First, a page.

4. Utilities: If you’re only renting part of your home part of the time, you’ll split the utilities — part as a personal expense and part as a business expense that can be deducted.

5. Property Insurance: If you need to pay more insurance on your home because of having renters present, you can deduct the extra cost. Even if your property insurance fees haven’t increased, you can write off part of the expense as a business expense.

6. Property Taxes: The same goes for property taxes: You can write off the portion of your property taxes equal to the portion of your home being rented.

7. Trash Removal Services: Services that you pay the municipality for can be deducted, because they’re both reasonable and necessary.

8. Property Improvements: You can deduct the cost — or the interest paid on a loan, if you don’t pay cash — of improvements made to the property if those apply to the rented area.

9. Furniture, Linens & Food: You presumably provide guests with at least a couch, if not a bed. If you buy new furniture for your guest room, you can deduct that. You can also deduct the cost of linens, curtains, shower supplies, or food that you provide to your guests.

Splitting the Expenses

Unless you’re renting your whole home for the full year, you’ll need to prorate these deductions. In short, you can only deduct these expenses when they actually apply to the rental space while it’s being rented.

As you can see, things can get hairy! If you decide to host through Airbnb or another similar service this year, here’s what you need to do:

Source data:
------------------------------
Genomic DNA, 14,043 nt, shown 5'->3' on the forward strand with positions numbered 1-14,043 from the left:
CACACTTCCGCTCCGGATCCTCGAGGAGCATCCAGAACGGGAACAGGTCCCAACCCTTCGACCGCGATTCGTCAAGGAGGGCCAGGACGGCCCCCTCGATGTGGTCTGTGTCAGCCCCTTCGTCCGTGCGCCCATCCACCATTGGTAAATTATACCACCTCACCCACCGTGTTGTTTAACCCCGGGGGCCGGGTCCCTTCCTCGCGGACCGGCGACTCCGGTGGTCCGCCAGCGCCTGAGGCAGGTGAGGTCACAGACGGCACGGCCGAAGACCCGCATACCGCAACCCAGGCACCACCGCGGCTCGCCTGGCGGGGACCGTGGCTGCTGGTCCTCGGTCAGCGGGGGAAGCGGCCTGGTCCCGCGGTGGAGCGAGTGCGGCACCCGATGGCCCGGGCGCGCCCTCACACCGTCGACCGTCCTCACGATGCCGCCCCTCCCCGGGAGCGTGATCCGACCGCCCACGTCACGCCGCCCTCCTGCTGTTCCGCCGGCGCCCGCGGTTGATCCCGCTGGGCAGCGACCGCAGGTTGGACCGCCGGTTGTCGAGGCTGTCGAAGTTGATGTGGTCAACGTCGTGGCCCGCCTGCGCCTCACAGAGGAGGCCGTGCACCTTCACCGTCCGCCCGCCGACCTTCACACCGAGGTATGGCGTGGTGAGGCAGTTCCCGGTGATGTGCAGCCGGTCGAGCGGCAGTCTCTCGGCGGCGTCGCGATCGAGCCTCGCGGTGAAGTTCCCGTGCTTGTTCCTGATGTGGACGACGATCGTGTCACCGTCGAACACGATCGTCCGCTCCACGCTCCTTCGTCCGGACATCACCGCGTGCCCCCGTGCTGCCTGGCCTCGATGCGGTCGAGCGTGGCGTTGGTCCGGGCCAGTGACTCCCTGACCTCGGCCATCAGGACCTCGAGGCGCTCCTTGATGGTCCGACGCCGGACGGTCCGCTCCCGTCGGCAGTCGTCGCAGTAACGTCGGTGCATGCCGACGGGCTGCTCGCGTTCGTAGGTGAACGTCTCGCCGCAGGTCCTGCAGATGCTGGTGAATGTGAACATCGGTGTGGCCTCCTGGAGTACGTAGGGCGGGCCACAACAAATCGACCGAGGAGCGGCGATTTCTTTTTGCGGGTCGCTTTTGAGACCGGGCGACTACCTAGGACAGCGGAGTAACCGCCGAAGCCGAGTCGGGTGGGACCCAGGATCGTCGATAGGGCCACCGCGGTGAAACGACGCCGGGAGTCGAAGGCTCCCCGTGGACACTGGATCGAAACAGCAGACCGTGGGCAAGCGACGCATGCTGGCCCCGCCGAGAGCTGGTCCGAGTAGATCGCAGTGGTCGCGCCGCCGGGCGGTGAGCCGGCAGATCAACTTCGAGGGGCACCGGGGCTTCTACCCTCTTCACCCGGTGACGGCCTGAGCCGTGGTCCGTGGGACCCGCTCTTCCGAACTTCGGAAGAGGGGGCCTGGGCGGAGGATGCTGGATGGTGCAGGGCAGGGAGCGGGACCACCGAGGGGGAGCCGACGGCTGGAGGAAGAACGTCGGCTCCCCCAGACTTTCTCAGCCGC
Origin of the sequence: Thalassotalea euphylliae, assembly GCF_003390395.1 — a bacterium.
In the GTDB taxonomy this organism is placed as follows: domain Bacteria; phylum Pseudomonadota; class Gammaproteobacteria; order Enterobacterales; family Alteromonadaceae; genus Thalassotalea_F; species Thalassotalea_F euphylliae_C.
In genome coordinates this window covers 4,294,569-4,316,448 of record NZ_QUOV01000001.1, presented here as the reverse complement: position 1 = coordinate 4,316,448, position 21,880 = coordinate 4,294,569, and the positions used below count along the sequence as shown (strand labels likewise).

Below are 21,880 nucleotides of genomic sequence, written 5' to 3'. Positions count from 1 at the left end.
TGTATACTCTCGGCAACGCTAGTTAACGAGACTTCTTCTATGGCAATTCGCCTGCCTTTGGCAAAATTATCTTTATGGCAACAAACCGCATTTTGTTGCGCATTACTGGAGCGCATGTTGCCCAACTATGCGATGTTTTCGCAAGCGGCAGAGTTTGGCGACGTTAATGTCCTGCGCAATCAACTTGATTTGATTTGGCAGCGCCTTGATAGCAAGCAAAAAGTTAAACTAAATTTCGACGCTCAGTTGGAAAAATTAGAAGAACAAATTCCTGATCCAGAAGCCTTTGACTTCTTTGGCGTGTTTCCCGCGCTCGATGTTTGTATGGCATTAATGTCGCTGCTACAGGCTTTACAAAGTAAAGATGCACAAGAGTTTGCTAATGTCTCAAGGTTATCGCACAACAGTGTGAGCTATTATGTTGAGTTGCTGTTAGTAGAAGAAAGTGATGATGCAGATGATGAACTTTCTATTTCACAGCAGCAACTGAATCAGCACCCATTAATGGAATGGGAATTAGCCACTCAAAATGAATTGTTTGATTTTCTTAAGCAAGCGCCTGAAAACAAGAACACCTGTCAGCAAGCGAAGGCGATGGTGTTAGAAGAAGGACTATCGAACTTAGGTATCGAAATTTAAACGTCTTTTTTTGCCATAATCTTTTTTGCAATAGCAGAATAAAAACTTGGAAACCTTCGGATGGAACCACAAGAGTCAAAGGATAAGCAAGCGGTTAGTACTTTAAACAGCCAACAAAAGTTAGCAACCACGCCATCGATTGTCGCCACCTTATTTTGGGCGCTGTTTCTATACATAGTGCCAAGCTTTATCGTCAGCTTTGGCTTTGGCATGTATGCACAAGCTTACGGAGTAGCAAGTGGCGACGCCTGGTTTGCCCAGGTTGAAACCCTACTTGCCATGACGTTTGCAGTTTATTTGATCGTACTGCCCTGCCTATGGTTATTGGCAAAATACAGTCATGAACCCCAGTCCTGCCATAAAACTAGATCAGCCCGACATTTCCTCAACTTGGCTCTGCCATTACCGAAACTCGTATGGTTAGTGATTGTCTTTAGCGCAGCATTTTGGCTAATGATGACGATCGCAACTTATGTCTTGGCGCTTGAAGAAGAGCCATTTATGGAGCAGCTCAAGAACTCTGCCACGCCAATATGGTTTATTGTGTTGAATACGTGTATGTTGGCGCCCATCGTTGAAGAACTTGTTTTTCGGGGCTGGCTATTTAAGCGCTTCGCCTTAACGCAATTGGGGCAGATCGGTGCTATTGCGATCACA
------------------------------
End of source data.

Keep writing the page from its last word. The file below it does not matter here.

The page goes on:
• Keep detailed records. Know exactly when you had renters and for how much. Keep all your receipts related to expenses for the rental, or for improvements or utilities for your whole house.
  • Know your local laws. In some cases, you may have to pay additional local taxes when you do a short-term rental. Get familiar with those laws, which vary by state and locality.
  • Get a professional to help. Because these issues are so complex, it’s best to consult with a tax professional about your rental income, especially if you made a decent amount of money through the year. You want to take all the deductions you can to lower your tax bill. But you also want to make sure you’re doing it legally.

Image: vgajic

The post Renting Out Your Home? 9 Expenses You Can Write Off appeared first on Credit.com.

5 Ever-So-Simple Strategies for Paying Off Debt in 2017

Here are some tips for paying off debt in 2017.

Want to pay off your debt and save more money in 2017? You’re not alone! According to one survey of Google search data, searches for “Spend Less/Save More” were up 17.47% from 2016. Want to achieve your get-out-of-debt goal? If so, we recommend trying one of the five strategies here.

1. The Debt Snowball

This debt-payoff method, made famous by financial guru Dave Ramsey, has you pay off your smallest debts first. The idea behind the debt snowball is that you get a quick psychological boost from paying off some small debts from the get-go. This gives you the mental momentum to keep going when paying off debt.

To start a debt snowball, list your debts in order from smallest to largest. Use any extra money to pay off the smallest balance while you make minimum payments on your other debts. When your smallest debt is paid off, snowball that debt’s minimum payment, plus your extra cash towards paying off the next debt. By the time you get to the largest debt, you’ll be throwing a lot of money at it each month. (You can see how your debt is affecting your credit by viewing two of your credit scores, with updates every 14 days, on Credit.com.)

2. The Debt Avalanche

This is similar to the debt snowball in that you pay off one debt at a time. But it’s actually the more economical method of paying off debt. Instead of paying off smaller balances first, the debt avalanche has you start by paying off the debts with the largest interest rate.